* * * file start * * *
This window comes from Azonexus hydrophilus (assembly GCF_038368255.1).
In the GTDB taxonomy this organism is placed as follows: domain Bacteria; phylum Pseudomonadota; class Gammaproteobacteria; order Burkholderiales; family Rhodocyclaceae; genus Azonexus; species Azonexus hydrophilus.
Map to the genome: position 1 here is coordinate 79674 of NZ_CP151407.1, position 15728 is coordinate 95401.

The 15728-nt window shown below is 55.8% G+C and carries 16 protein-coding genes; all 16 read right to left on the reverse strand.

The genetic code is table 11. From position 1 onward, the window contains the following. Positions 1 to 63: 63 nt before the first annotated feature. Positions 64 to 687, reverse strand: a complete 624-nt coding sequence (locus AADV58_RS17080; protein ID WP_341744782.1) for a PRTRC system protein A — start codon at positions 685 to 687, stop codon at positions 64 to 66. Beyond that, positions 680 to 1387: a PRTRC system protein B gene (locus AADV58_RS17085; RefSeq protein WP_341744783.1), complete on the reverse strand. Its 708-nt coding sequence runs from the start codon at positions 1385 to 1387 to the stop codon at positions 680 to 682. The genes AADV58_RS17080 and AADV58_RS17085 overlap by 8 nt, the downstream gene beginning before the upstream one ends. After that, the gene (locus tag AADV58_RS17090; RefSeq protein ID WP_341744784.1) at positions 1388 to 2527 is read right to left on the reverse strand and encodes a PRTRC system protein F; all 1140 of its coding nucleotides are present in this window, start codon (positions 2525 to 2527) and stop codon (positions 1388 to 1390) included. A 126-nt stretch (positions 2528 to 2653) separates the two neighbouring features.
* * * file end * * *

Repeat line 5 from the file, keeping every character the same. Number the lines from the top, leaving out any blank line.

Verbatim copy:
The genetic code is table 11. From position 1 onward, the window contains the following. Positions 1 to 63: 63 nt before the first annotated feature. Positions 64 to 687, reverse strand: a complete 624-nt coding sequence (locus AADV58_RS17080; protein ID WP_341744782.1) for a PRTRC system protein A — start codon at positions 685 to 687, stop codon at positions 64 to 66. Beyond that, positions 680 to 1387: a PRTRC system protein B gene (locus AADV58_RS17085; RefSeq protein WP_341744783.1), complete on the reverse strand. Its 708-nt coding sequence runs from the start codon at positions 1385 to 1387 to the stop codon at positions 680 to 682. The genes AADV58_RS17080 and AADV58_RS17085 overlap by 8 nt, the downstream gene beginning before the upstream one ends. After that, the gene (locus tag AADV58_RS17090; RefSeq protein ID WP_341744784.1) at positions 1388 to 2527 is read right to left on the reverse strand and encodes a PRTRC system protein F; all 1140 of its coding nucleotides are present in this window, start codon (positions 2525 to 2527) and stop codon (positions 1388 to 1390) included. A 126-nt stretch (positions 2528 to 2653) separates the two neighbouring features.